What is a Wisdom Tooth and Why Should You Extract It?
A wisdom tooth is the permanent third molar located in the rear of the upper and lower jaws, giving most people four wisdom teeth. Wisdom teeth are the final to emerge (usually between the ages of 17 and 25), at which point people will have gained more wisdom than at the youthful age of 12 when we lose our baby teeth and begin to grow our permanent set of adult teeth.
However, not everyone experiences the emergence of these four wisdom teeth since they lie dormant in the gums with no symptoms. Many things must come into play before wisdom teeth can become impacted. This covers tooth size, jaw size, age, genetics, and gender.
When the wisdom tooth shifts or grows and begins to influence the neighbouring teeth, the gum tissue above it may become inflamed and infected. If an impacted wisdom tooth does not erupt beyond the gum or only partially erupts, it can cause infection, crowding, cysts, and cavities on the wisdom tooth or the second molar next to it.
However, even if the impaction does not affect the surrounding area, it may pose an oral hygiene problem, making proper cleaning difficult. As a result, our dentists typically advise patients to extract their wisdom teeth to avoid future oral health problems.
Non-surgical methods of removing wisdom teeth are generally cheap, but it becomes expensive when surgery is on the table. Luckily, you can claim your wisdom tooth extraction with Medisave!
Impacted wisdom teeth are distinguished by localised discomfort, oedema, and bleeding of the surrounding gum tissues. This occurs when food and germs build up around the afflicted location. Because most diseases do not produce symptoms early on, an impacted wisdom tooth may remain asymptomatic (symptom-free) for many years before painful symptoms develop.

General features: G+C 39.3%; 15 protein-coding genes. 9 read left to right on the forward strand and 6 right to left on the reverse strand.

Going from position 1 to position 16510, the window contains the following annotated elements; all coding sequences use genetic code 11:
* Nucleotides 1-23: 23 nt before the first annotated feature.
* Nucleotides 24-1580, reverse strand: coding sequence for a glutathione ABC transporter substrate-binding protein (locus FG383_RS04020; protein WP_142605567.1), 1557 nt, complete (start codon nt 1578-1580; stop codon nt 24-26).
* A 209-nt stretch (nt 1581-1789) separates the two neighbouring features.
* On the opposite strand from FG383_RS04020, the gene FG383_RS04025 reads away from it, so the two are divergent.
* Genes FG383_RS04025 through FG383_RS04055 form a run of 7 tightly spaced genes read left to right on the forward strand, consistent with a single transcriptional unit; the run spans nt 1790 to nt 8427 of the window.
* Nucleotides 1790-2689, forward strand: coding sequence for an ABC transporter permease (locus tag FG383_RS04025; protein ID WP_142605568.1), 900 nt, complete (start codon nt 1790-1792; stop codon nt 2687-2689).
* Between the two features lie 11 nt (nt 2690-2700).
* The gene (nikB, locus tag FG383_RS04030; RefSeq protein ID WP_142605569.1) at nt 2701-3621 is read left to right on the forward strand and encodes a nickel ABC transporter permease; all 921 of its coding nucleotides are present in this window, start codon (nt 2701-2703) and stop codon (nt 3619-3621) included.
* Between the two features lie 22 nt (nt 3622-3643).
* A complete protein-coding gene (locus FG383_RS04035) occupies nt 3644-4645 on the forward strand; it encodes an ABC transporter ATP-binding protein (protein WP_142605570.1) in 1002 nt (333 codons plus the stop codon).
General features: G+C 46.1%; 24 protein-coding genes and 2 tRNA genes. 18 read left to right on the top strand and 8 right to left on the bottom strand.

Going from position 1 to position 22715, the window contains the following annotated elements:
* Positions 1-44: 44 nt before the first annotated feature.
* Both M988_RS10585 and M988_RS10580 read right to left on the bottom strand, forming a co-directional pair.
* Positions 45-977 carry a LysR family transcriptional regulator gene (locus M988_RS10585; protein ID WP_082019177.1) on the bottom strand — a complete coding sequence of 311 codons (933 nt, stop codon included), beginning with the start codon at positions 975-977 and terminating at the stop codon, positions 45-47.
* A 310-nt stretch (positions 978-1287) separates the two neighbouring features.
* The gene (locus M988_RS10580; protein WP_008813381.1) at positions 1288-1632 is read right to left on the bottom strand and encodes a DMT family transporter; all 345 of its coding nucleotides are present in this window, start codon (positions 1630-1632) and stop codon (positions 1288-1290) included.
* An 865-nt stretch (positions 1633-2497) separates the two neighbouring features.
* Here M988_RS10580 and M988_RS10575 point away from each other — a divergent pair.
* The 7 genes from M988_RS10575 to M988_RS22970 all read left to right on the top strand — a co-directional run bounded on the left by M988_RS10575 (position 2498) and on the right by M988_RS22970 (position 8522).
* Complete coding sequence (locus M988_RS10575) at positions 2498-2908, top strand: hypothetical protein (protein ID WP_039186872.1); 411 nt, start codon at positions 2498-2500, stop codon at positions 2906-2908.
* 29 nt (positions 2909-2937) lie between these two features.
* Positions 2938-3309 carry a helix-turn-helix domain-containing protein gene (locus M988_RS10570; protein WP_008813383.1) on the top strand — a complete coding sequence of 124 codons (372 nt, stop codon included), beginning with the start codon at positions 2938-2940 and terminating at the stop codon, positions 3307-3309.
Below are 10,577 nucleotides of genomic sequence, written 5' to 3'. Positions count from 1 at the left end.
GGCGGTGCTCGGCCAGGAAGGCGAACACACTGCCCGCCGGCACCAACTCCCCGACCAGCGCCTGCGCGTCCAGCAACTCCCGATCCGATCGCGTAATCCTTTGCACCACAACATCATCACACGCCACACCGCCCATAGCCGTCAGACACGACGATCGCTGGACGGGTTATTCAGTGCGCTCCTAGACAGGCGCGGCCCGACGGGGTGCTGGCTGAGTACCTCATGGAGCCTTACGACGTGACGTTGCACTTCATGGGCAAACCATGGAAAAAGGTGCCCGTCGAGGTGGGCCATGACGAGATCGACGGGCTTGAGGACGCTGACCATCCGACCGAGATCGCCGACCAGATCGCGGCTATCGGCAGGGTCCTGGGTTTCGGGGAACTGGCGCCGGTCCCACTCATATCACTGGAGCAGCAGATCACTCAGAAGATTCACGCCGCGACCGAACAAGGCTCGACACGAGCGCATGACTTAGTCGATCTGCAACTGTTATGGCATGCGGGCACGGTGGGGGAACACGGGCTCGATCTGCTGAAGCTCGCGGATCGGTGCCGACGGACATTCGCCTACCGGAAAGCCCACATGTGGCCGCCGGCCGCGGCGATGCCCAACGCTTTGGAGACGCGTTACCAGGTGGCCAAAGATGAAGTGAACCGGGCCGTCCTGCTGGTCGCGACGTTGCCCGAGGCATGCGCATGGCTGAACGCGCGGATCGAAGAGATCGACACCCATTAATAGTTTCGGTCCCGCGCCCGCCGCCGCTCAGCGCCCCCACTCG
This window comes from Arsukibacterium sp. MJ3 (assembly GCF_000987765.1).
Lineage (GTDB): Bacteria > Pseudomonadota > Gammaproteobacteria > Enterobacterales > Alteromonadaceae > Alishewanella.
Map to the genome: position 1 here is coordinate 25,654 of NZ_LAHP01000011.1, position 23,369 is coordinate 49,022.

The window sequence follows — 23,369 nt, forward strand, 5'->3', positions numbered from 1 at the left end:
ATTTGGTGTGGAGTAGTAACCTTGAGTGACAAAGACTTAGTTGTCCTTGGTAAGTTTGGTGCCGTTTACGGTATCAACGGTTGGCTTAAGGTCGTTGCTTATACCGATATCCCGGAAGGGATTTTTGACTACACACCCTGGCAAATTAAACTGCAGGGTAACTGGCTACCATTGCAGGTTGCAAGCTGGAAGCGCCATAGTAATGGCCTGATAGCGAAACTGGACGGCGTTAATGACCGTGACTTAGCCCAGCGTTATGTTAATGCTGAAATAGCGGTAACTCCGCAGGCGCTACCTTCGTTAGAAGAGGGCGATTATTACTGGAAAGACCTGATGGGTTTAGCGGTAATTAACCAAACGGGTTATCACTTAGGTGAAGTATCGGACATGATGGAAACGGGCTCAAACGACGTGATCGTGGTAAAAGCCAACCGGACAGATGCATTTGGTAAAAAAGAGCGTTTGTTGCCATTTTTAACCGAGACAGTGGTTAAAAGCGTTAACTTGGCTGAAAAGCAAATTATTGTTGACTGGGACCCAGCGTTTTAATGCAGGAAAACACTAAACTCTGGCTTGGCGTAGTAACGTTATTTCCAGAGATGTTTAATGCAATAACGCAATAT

A clinical examination is sufficient to diagnose whether the impacted wisdom tooth can be seen in terms of angulation and depth.
In contrast, a dental X-ray is recommended if the tooth cannot be diagnosed with in-chair clinical examination. This will determine the ratio of space between the wisdom tooth crown length, the amount of space available in the jaw, and the angle of the wisdom tooth to make a precise diagnosis.
Firstly, your dentist will advise you on the steps you will take during the extraction, making you more comfortable during an understandably frightening procedure for most people. The extraction procedure can be simple or complex, depending on the impaction’s depth and tooth angle. You can choose between local anaesthesia and general anaesthesia for the surgical extraction, but this is best left to the dental surgeon to determine based on your personal health condition.
An incision is made to reveal the impacted tooth and the bone to extract the tooth in whole or pieces. The gums will then be stitched back together to allow for healing. Depending on the variants involved, the entire process should be completed in an hour or less.